Once the 2014 and 2015 spending caps were raised, there was no way lawmakers would ratchet spending back down to the cap levels in 2016. So two years later, another “Ryan-Murray” deal raised the 2016 and 2017 spending caps by a combined $80 billion, once again with ten years of somewhat-gimmicky mandatory spending offsets.

During that period, Senate Republicans tried again to use a looming budget deadline to force major budget concessions from President Obama. Led by Senator Ted Cruz (R., Texas), Republicans shut down the government in October 2013 to pressure President Obama into repealing Obamacare before it could be fully implemented. Their wild overreach failed and likely cost the tea-party movement support among increasingly skeptical moderates and independents.

But the election of President Trump — with the tea-party Senator Ted Cruz, among others, defeated in the process — may have finally killed the tea party as a whole. Trump, who called himself the “king of debt,” deemphasized spending restraint and even promised that Social Security, Medicare, and Medicaid, the overwhelming drivers of long-term deficits, would be off limits to reform. His surprising election marked a replacement of the GOP’s free-market conservatism, exemplified by Ryan, with a more populist, big-government conservatism. By 2017, a Pew poll showed that just 15 percent of Republicans supported paring back the escalating costs of Medicare or Social Security to bring down the deficit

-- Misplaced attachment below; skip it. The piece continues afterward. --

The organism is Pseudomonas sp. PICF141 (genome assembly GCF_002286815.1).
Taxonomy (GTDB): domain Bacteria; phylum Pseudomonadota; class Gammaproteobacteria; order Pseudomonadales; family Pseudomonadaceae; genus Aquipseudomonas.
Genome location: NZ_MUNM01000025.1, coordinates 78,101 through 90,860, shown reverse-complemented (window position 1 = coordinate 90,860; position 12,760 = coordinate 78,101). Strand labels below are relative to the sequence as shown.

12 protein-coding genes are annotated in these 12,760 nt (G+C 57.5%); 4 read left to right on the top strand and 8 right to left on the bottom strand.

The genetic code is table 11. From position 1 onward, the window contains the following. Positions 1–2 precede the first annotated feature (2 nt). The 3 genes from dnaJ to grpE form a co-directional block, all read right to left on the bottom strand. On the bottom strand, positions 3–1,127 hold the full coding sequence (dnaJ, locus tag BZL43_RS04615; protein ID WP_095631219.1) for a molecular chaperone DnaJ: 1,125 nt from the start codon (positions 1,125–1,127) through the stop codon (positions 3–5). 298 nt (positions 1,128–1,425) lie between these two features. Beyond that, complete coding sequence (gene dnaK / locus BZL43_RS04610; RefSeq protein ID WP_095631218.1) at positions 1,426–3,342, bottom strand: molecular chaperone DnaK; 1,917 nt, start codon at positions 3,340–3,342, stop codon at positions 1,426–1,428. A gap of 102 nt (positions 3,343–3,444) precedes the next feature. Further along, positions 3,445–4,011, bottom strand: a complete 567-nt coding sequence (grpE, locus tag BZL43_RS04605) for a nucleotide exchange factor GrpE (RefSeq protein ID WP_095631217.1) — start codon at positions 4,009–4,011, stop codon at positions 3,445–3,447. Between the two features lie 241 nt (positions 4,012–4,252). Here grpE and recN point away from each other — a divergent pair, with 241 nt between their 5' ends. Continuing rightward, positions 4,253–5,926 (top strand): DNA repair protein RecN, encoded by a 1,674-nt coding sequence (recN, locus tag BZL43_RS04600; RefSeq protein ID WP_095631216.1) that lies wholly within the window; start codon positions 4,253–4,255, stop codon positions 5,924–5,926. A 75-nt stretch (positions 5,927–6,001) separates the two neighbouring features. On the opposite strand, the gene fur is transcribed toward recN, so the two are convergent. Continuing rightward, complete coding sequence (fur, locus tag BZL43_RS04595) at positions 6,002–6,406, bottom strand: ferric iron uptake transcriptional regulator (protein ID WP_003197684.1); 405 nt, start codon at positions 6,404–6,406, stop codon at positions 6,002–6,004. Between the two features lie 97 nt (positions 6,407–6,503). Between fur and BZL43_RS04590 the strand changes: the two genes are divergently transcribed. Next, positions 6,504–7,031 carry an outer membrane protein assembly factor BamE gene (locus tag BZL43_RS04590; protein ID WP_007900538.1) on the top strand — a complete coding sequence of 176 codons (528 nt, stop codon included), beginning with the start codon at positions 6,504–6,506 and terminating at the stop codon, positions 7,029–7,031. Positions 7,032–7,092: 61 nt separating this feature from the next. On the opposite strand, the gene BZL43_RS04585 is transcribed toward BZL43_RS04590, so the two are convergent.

With a president not focused on deficit reduction, and even Republican voters opposing many spending cuts, congressional Republicans largely surrendered on spending and deficit restraint. Instead, they passed a $2 trillion tax cut that represented solid economic policy but did not even attempt to offset the new cost with spending cuts. And in contrast to “starve the beast” rhetoric, these tax cuts led to more — not less — federal spending. Once you’ve cut taxes for corporations, it would be political suicide to turn around and tell seniors that they must now accept cuts to Medicare. Instead, all groups demand their own share of the new benefits.